February 9, 1989
THE PEOPLE OF THE STATE OF ILLINOIS, PLAINTIFF-APPELLEE
ALBERT ZEGIEL, DEFENDANT-APPELLANT
APPELLATE COURT OF ILLINOIS, SECOND DISTRICT
534 N.E.2d 664, 179 Ill. App. 3d 649, 128 Ill. Dec. 482 1989.IL.166
Appeal from the Circuit Court of Kane County; the Hon. Peter Grometer, Judge, presiding.
JUSTICE INGLIS delivered the opinion of the court. UNVERZAGT, P.J., and DUNN, J., concur.
DECISION OF THE COURT DELIVERED BY THE HONORABLE JUDGE INGLIS
Defendant, Albert Zegiel, appeals from an order of the trial court that denied his motion to dismiss three traffic offenses on the grounds of double jeopardy, res judicata, and compulsory joinder. Defendant's sole appellate contention is that the doctrine of collateral estoppel bars the State from prosecuting him for driving while under the influence of alcohol , because in his prior trial for reckless homicide arising from the same traffic accident underlying the DUI charge, the trial court made a finding of ultimate fact that he was not intoxicated at the time of the accident. We reverse in part and remand in part.
As a result of an automobile accident that occurred on July 4, 1985, the State charged defendant with driving while under the influence of alcohol, driving with a suspended or revoked driver's license, and refusing to take a chemical test. The State later charged defendant with the additional offense of reckless homicide.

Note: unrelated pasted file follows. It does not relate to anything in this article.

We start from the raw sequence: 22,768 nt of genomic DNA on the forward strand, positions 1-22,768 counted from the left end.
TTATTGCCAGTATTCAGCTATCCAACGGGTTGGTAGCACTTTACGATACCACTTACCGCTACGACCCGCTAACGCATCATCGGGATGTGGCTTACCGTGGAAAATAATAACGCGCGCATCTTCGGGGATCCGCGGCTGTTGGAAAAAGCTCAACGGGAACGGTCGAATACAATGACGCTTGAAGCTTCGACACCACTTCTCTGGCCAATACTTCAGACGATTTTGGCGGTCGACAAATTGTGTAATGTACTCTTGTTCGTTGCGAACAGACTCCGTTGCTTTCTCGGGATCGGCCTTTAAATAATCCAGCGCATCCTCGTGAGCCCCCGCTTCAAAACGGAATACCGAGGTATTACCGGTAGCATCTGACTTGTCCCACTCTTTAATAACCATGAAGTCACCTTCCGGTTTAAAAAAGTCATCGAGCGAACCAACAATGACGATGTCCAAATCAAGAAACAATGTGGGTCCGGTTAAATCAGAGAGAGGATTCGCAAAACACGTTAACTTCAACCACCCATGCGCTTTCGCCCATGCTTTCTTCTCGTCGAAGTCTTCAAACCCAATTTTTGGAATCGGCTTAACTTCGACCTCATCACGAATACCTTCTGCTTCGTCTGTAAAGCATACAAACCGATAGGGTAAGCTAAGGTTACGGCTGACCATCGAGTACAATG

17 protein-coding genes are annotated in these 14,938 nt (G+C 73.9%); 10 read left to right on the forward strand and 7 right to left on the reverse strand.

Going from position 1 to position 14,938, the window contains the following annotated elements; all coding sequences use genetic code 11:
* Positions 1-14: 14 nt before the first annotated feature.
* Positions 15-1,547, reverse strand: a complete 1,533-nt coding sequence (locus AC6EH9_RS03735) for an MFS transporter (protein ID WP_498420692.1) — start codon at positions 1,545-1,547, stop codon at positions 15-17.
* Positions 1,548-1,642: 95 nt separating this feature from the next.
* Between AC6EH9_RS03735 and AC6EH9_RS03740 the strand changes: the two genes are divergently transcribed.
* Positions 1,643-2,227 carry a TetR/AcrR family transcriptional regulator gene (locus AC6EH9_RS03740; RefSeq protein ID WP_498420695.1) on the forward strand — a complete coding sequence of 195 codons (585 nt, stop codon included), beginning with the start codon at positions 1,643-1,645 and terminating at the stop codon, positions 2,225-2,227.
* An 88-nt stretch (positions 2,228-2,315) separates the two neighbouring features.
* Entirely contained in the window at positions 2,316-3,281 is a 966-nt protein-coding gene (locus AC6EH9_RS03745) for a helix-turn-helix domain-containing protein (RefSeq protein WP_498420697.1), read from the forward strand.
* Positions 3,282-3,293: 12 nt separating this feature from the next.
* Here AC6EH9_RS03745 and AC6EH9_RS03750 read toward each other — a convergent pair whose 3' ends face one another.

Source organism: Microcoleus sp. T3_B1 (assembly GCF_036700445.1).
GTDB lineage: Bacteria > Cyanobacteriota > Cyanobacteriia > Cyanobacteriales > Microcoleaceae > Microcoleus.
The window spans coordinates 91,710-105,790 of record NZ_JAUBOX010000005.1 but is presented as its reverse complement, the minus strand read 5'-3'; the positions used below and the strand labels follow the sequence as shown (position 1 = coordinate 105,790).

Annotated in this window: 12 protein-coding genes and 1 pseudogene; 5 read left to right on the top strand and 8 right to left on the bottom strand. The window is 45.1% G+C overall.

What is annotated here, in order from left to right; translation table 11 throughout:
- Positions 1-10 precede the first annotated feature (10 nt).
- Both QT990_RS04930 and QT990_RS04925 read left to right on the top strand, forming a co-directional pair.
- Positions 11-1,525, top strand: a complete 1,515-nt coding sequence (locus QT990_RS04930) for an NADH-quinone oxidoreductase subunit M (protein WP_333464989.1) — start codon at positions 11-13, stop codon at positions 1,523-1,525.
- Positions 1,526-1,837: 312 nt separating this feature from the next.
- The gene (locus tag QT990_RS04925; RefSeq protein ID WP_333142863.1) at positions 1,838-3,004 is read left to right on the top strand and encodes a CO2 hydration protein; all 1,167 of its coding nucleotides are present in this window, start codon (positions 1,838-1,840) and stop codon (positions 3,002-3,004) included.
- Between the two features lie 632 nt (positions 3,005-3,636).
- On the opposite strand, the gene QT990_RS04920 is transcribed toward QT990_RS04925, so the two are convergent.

Defendant's trial on the reckless homicide charge commenced on November 25, 1986, at which time the State introduced testimony attempting to establish that defendant was legally intoxicated at the time his vehicle crossed the center line and collided with the automobile driven by the decedent, Doris Ross. At the Conclusion of the State's case, the trial court granted defendant's motion for a directed finding. In granting the motion, the court concluded that, taking the evidence in the light most favorable to the State, the State had failed to present sufficient evidence that defendant was intoxicated at the time of the accident.
Defendant subsequently moved to dismiss the remaining charges on the grounds of double jeopardy, res judicata, and compulsory joinder. The court denied the motion, and defendant brought this appeal pursuant to Supreme Court Rule 604(f) (107 Ill. 2d R. 604(f)).
Defendant contends that the doctrine of collateral estoppel bars the State from prosecuting him for DUI since a necessary element of that offense -- defendant's intoxication -- was already decided in his favor in the prior reckless homicide case. We note that the State has filed a confession of error in which it concedes that the doctrine of collateral estoppel bars it from prosecuting defendant for DUI. We agree.